Additional support needs will be integral part of teacher training

6th February 2009 at 00:00

All student teachers in Scotland will be taught about dyslexia and other learning difficulties as an integral part of their training, it has been announced, writes Emma Seith.

Until now, students have only been offered modules or specific lectures on additional support needs. In April, however, the Scottish Teacher Education Committee will launch A Framework for Inclusion, which will include an extensive web-based resource and access to relevant continuing professional development materials and good practice.

The Minister for Children and Early Years, Adam Ingram, and motor racing legend Sir Jackie Stewart announced the new approach at a cross-party meeting on dyslexia at the Scottish Parliament last week.

Sir Jackie, who is 70 this year, was diagnosed with dyslexia when he was 41. He described the diagnosis as "like being saved from drowning". He is president of the national voluntary organisation Dyslexia Scotland. "If we are going to make a big difference, all seven teacher training colleges have to guarantee that every single teacher who leaves that college has the skills to recognise, at an early stage, learning difficulties.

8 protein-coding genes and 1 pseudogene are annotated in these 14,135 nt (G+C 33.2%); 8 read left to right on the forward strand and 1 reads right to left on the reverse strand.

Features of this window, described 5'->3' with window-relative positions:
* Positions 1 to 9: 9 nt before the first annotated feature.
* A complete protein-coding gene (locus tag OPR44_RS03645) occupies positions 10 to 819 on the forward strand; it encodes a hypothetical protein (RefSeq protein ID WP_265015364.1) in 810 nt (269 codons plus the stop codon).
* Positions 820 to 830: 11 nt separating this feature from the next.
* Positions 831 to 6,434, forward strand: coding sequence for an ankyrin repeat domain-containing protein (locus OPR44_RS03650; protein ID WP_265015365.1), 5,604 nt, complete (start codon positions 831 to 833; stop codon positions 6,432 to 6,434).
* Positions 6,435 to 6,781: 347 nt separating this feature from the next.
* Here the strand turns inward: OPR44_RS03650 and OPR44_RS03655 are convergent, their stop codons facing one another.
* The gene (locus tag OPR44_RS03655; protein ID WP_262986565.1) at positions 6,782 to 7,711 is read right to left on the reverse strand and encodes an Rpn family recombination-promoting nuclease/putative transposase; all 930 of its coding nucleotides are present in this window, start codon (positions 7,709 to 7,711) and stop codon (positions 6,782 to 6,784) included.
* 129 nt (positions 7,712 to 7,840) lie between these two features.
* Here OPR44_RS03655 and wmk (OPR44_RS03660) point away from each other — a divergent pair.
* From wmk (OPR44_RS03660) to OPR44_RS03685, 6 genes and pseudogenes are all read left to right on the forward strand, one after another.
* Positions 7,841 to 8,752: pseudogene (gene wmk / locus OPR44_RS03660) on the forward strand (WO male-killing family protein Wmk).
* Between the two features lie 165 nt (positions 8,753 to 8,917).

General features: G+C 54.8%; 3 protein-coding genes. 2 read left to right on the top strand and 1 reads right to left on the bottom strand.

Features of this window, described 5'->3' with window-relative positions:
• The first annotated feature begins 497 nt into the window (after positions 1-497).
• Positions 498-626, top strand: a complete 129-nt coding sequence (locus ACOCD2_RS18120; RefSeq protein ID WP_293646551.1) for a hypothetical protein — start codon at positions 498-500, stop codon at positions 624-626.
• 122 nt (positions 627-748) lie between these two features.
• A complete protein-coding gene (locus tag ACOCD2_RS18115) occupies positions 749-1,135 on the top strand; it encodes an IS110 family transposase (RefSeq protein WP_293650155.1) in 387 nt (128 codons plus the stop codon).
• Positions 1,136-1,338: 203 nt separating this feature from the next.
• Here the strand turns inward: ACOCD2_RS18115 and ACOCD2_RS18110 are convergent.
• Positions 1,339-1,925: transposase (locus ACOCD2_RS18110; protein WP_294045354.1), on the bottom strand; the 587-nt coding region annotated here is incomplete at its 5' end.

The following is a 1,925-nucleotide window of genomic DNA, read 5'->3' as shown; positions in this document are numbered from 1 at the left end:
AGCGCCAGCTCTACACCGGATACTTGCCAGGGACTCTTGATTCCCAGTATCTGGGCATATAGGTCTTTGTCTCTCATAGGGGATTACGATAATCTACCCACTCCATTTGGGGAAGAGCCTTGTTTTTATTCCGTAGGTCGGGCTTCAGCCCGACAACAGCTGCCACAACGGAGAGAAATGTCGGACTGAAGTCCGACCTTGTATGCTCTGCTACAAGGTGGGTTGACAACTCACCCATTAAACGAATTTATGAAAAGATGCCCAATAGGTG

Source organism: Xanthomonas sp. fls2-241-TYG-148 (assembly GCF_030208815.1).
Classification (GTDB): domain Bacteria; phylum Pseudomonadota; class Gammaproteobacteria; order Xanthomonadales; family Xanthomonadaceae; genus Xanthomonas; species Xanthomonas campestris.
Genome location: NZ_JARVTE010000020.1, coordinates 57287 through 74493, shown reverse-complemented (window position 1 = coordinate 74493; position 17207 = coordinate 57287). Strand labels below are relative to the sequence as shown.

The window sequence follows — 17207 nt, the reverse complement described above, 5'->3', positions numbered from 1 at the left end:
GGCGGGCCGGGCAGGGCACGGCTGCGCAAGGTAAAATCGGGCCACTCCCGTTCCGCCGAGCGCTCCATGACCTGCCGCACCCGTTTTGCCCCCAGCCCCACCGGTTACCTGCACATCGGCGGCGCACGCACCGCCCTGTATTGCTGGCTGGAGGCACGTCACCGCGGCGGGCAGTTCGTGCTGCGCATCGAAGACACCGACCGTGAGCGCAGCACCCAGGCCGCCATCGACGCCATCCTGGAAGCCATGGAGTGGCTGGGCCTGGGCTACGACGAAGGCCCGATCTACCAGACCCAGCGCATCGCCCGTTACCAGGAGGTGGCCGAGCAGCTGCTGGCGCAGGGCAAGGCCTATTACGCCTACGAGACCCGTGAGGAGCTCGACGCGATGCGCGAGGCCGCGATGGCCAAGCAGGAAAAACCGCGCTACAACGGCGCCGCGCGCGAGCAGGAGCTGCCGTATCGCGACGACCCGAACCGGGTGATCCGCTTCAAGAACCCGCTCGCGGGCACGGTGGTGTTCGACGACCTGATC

"Without that, we will still have the little Jackies sitting at the back of the class, trying to avoid eye contact with the teacher."

Some teachers were still unwilling to learn about dyslexia, he lamented.

"In some cases there is a resistance to change and some, I suspect, will never want to do the courses. However, many teachers are now retiring and they will be replaced by a new force coming in."


Nicole Dempsey's children, Adam, 7, and Taylor, 6, have been diagnosed with dyslexia. But it was the family that had to pay for them to be assessed, at a cost of Pounds 500 per child.

Nicole spends Pounds 80 a week on extra tuition and spends roughly two hours every night working with them. She claims the teaching they receive at their South Lanarkshire school is failing to cater for their needs. "We sit down and do the work so they won't cry themselves to sleep, worrying about school the next day. Instead, I cry myself to sleep," she says.

"I am having to give up my right to just be their mum. I can't remember the last time we went to the park or went out for pizza."

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